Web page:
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Ditch Hay Project Update

November 6, 2015
Yolanda Schmidt - County Agent , Pierce County Tribune

Thank you again to all the Pierce and McHenry County producers who participated in the NDSU ditch hay sampling project! Your cooperation was greatly appreciated by our team.

At our annual Extension Fall Conference during mid-October we received an overview of the statewide results. Of the samples submitted, Total Digestible Nutrients (TDN) averaged 52 percent with a minimum of 34.8 percent and a maximum value of 58.5 percent. The Crude Protein (CP) average was 8.6 percent with a minimum of 5.9 percent and a maximum of 17 percent.

County agents with participating producers will be receiving individual producer results for their county in addition to statistics and average summaries from other participating counties at an in-service later this month in Bismarck. After the in-service we will be able to begin sharing the results with our producers in one on one office visits. Many of us will also be sharing the statewide numbers and averages at upcoming winter meetings.

NDSU Extension Offers Succession Planning E-tips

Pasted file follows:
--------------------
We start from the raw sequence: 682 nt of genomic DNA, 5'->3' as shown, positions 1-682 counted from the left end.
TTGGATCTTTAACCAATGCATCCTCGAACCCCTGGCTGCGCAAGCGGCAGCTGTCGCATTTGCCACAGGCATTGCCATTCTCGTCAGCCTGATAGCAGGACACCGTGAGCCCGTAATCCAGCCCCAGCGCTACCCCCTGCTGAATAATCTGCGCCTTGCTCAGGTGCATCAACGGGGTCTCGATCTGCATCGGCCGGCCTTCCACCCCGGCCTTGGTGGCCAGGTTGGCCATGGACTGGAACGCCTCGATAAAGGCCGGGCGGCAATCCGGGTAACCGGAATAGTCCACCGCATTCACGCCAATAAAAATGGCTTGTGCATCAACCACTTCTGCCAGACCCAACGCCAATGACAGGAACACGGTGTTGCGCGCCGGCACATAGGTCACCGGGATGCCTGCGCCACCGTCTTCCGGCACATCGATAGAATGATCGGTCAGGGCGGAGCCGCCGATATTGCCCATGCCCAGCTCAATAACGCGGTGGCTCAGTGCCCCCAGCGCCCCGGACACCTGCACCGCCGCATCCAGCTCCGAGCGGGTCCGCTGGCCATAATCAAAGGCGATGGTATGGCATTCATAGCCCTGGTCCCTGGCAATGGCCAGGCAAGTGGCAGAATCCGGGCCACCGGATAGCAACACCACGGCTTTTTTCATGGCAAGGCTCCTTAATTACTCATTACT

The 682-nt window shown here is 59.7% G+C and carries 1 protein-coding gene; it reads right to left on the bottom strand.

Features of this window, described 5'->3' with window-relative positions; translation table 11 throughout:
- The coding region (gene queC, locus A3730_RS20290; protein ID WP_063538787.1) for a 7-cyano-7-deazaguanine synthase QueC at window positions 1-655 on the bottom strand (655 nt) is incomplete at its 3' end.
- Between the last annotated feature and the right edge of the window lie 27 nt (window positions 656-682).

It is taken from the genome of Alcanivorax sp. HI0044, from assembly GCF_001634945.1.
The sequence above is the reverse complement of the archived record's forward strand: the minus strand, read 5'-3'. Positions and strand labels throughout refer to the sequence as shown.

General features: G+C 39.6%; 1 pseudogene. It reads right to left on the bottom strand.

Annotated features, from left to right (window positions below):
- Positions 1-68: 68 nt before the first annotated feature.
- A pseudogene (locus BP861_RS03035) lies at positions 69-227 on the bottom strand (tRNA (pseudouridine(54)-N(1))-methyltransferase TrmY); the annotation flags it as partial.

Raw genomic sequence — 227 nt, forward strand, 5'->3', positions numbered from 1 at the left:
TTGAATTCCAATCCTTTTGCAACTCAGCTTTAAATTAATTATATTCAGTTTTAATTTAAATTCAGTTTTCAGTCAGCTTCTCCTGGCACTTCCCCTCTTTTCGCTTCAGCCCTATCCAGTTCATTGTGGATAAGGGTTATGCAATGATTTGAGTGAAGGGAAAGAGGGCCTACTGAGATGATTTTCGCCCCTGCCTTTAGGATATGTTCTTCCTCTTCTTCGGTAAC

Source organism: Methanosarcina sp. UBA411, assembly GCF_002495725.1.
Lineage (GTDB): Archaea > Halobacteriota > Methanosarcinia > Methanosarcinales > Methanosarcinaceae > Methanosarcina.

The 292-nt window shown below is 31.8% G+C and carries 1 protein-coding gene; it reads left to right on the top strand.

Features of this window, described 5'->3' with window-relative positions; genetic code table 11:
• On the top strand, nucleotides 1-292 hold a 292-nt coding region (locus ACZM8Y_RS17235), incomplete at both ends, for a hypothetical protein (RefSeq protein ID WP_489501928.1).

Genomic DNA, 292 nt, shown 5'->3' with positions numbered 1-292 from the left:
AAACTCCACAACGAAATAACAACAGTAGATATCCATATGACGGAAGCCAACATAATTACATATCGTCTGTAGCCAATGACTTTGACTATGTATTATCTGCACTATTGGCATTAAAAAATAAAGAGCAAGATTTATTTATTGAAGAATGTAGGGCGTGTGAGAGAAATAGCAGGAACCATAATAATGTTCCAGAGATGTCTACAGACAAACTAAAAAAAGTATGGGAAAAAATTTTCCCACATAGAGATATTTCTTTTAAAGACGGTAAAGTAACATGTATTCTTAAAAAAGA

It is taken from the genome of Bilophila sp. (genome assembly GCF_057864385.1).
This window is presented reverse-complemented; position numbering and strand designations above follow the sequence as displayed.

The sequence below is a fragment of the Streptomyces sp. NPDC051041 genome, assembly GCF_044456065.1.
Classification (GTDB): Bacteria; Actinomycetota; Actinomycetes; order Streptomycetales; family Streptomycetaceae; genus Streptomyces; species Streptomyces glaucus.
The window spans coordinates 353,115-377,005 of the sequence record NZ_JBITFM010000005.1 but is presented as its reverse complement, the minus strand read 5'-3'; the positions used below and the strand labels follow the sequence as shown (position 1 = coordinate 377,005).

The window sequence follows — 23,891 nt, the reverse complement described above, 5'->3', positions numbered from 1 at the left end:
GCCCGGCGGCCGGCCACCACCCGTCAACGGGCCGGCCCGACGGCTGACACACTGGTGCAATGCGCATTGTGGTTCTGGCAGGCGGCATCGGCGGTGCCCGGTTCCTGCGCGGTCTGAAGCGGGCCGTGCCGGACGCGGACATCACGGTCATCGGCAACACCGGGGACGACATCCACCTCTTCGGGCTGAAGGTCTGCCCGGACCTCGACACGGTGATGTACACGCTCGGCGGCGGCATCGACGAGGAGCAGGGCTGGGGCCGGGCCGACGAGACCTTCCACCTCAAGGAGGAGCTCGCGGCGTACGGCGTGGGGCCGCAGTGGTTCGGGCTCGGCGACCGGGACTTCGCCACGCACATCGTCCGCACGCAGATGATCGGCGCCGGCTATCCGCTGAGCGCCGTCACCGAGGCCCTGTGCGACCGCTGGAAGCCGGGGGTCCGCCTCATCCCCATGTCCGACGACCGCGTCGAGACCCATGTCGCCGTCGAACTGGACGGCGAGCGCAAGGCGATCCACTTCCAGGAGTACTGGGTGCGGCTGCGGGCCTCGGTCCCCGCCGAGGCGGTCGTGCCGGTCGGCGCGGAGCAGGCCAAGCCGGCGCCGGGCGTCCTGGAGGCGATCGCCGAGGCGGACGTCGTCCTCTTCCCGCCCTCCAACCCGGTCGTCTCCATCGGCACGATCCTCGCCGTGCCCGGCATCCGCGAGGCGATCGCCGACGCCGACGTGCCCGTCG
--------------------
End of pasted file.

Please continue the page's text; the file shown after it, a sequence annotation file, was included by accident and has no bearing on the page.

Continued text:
Succession planning is a critical need for North Dakota farm and ranch families. Many families are working on a plan for how the family farm or ranch business will be passed on to the next generation, whether that is transferring a viable business to the next generation or determining how to divide farm/ranch assets among heirs.

The NDSU Extension Service has begun sending out weekly succession planning E-tips to share helpful resources and information for farm and ranch families working on a succession plan. The E-tips are sent out weekly by email, and anyone can subscribe to receive the educational tips at

"Many families tell us 'we know we need a succession plan, but we just don't know where to start,'" says NDSU Extension family economics specialist Lori Scharmer. "We hope through these weekly E-tips we can share information about creating a succession plan, making it just a bit easier to begin that plan."

The first step is often the hardest. Creating a succession plan takes time, effort, family communication and working with professionals.

A farm or ranch family business is unique in many ways, making succession planning also unique and challenging. Often, the farm or ranch is more than a business; it is a family legacy, sometimes a business that has been in the family for generations.

NDSU Extension also will be offering a series of Design Your Succession Plan workshops throughout the state. Find more information about the program and where the workshops will be held at



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